Blog post -
NCC Conversations: LGBTQIA+ definitions around the world
In August, we introduced NCC Conversations, a series to help us to drive dialogue around a number of important topics that our colleagues care about.
So far, we’ve designated a month each to three of our four focus areas, Neurodiversity, Race and Ethnicity and Gender.
This month, we’re focusing on LGBTQIA+ and inclusion, and have put together a series of activity and content to cover a range of topics, including; an explanation of some of the terminology used within the LGBTQIA+ (Lesbian, Gay, Bisexual, Transgender, Queer, Questioning, Intersex, Agender, Aromantic/Asexual) community, a Q&A discussion on transvestism, a guide to the basics on respectful communication and offered colleagues the opportunity to reflect upon some situations and scenarios that have been put forward by the LGBTQIA+ community.
In this blog post, we explore and challenge the common “too many letters” narrative by discussing the rationale behind some common and not so common acronyms and labels.
LGBTQIA+ terminology is going through something of a renaissance with a lot of the more recent changes emerging from within communities themselves. A common frustration is that the language can seem to change regularly, or become suddenly controversial even among different groups within the LGBTQIA+ community. The truth is that we as a community, are still figuring things out, and how people experience their own identity can and will differ from person to person. Indeed society as a whole has only just started to acknowledge the many ways that we may differ from what has long been seen as ‘the norm’.
One of the more obvious ways this can be seen, is how the acronym LGBTQIA+ has gotten both longer and more representative of the specific cultural region over time [Source: SLATE, Stonewall]. An example of this can be seen in the acronym occasionally being used in Canada, LGBTQ2S+/LGBTQQIP2SAA, while some of the letters seem familiar, the specific inclusion of those who identify as Two-Spirit (2S) is very much derived from the specific cultural situation in the country. 2S refers to a person who identifies as having both a masculine and a feminine spirit and is used by some Indigenous people to describe their sexual, gender and/or spiritual identity.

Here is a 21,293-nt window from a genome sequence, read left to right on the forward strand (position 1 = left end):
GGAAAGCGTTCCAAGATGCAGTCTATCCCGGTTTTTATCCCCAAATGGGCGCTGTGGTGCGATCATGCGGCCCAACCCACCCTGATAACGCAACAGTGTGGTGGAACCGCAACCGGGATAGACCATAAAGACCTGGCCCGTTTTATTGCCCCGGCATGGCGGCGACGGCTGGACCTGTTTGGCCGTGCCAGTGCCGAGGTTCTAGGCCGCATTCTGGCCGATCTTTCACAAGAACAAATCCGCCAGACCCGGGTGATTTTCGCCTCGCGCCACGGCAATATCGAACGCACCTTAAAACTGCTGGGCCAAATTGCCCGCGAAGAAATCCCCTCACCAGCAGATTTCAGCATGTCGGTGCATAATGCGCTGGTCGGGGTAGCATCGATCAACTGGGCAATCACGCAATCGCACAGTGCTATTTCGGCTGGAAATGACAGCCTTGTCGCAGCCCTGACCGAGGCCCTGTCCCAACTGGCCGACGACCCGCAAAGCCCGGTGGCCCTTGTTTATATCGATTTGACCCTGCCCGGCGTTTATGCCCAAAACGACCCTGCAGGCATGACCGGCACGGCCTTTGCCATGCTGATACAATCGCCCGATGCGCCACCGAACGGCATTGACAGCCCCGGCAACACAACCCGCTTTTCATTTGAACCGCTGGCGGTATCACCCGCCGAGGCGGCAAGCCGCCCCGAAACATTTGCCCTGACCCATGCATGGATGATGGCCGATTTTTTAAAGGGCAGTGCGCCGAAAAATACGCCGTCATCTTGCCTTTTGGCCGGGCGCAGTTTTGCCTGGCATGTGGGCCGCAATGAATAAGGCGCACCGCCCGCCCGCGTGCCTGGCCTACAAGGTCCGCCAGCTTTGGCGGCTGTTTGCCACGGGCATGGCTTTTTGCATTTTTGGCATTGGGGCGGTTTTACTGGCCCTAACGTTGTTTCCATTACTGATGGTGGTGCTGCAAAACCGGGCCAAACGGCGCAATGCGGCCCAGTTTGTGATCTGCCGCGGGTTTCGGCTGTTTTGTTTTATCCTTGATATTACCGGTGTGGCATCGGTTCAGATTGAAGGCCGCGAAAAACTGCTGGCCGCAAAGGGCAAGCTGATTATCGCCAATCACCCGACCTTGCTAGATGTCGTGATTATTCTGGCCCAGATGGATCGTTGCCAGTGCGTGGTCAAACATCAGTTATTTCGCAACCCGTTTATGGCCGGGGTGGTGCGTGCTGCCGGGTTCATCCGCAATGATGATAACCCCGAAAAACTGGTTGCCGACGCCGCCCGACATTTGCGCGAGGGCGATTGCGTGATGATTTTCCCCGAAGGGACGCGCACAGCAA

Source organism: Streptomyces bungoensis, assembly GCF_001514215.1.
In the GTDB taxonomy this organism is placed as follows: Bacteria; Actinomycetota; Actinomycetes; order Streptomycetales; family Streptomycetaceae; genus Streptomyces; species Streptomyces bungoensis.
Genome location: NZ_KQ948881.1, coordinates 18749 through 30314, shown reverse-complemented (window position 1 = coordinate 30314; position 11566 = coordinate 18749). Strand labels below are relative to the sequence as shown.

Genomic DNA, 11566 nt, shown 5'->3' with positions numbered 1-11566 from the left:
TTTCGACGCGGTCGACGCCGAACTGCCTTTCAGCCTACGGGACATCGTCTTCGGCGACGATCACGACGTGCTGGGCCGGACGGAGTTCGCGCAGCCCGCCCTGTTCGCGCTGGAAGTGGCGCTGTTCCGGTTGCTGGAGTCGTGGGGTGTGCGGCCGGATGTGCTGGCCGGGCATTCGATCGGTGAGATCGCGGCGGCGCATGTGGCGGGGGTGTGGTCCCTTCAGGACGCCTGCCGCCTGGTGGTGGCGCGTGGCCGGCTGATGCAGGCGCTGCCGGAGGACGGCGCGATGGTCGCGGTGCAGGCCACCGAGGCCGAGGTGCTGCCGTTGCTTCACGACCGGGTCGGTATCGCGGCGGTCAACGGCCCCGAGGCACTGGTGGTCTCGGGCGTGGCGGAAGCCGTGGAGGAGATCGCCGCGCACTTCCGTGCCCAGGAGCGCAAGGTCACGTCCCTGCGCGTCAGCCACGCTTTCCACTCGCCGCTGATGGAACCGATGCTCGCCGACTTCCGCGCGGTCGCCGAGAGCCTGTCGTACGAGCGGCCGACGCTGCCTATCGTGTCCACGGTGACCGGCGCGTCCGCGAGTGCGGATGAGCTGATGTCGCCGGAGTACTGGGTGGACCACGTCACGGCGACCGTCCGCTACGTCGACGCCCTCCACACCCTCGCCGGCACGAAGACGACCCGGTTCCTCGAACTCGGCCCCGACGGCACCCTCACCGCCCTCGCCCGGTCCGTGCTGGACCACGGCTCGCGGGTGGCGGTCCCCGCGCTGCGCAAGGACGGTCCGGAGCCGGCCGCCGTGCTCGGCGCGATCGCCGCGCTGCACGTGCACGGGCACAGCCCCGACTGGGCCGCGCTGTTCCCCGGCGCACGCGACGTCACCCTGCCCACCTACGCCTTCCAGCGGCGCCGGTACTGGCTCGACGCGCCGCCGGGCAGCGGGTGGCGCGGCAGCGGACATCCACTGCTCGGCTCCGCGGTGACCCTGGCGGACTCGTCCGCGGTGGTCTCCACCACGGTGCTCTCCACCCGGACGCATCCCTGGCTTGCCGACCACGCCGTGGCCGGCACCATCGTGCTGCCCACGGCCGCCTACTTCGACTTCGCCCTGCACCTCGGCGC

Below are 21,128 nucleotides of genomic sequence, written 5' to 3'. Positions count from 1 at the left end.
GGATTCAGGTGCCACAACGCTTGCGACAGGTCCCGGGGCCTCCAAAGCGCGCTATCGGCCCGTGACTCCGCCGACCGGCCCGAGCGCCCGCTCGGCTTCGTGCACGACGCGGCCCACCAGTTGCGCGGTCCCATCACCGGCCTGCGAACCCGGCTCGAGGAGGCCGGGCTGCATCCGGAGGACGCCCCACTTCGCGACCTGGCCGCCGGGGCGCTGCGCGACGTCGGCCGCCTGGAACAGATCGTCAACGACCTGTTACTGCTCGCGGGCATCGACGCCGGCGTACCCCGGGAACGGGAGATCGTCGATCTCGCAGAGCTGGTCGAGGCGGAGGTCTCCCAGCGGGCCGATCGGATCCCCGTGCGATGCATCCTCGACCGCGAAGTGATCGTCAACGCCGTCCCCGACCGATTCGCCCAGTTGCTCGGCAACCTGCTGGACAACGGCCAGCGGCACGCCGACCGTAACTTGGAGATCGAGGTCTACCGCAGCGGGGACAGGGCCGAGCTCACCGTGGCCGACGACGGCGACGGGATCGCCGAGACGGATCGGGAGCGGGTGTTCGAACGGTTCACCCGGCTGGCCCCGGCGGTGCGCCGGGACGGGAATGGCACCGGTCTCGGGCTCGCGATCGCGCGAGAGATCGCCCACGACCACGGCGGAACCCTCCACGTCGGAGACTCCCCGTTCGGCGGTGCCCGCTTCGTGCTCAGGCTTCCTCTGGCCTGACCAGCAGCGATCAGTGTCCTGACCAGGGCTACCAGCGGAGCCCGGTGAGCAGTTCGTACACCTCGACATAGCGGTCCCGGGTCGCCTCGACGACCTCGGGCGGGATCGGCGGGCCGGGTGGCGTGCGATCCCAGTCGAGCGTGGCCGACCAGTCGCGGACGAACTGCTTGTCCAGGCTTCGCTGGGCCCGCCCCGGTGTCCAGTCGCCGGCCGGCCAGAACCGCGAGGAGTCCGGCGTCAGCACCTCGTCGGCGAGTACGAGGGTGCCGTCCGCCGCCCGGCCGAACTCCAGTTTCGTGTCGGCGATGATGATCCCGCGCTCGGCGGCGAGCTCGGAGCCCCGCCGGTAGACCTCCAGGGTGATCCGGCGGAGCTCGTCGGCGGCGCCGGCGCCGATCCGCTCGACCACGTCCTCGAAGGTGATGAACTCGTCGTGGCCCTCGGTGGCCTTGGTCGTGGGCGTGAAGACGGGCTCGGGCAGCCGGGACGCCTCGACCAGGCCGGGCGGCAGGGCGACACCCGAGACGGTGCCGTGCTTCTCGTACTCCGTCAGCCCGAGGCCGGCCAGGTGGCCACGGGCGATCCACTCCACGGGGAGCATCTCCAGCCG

Discovering one’s identity is a journey of self-discovery, and it is common for people to create new words and language to describe their experience. When these words and concepts resonate with others then the communities own language toolbox improves, helping others during their journey. In some cases, this has led to more sexual and gender identities becoming acknowledged.
It is wrong to assume that these identities are new/fashionable, when instead they enter the public consciousness because it has resonated with enough people. Where these words/labels get a particularly large following, it can be spun out into a new letter in the acronym or explicitly integrated into an existing term because we realised that it has an evolving definition.
One of the big benefits of actively reviewing what the community wants to be included in the acronym is that increased visibility can lead to increased support which in turn allows more people to be out and open about their identity. We as a community recognise that our definitions are often incomplete or evolving and as such it is commonplace to include a plus sign, +, at the end of the acronym to reflect this.
Within our global community, it is commonplace for the social and cultural disparities to lead to confusion in language or for the legislative frameworks to be using older language. This can be seen in UK legislation, the phrase transsexual is used, while it covers discrimination against all transgender people many within the community have dropped this term preferring transgender.
The term Queer is another useful example. In Britain this term was regularly used as a slur against anyone who did not conform to gender or sexual norms. In recent years there has been a concerted effort to reclaim the word for use within the community [Source: NPR, Gay Times], this has been significantly more successful within North American communities which occasionally leads to miscommunication or misunderstandings. The reclamation movement seeks to shift the negative societal bias of around words like queer in order for the community to have control over their use.
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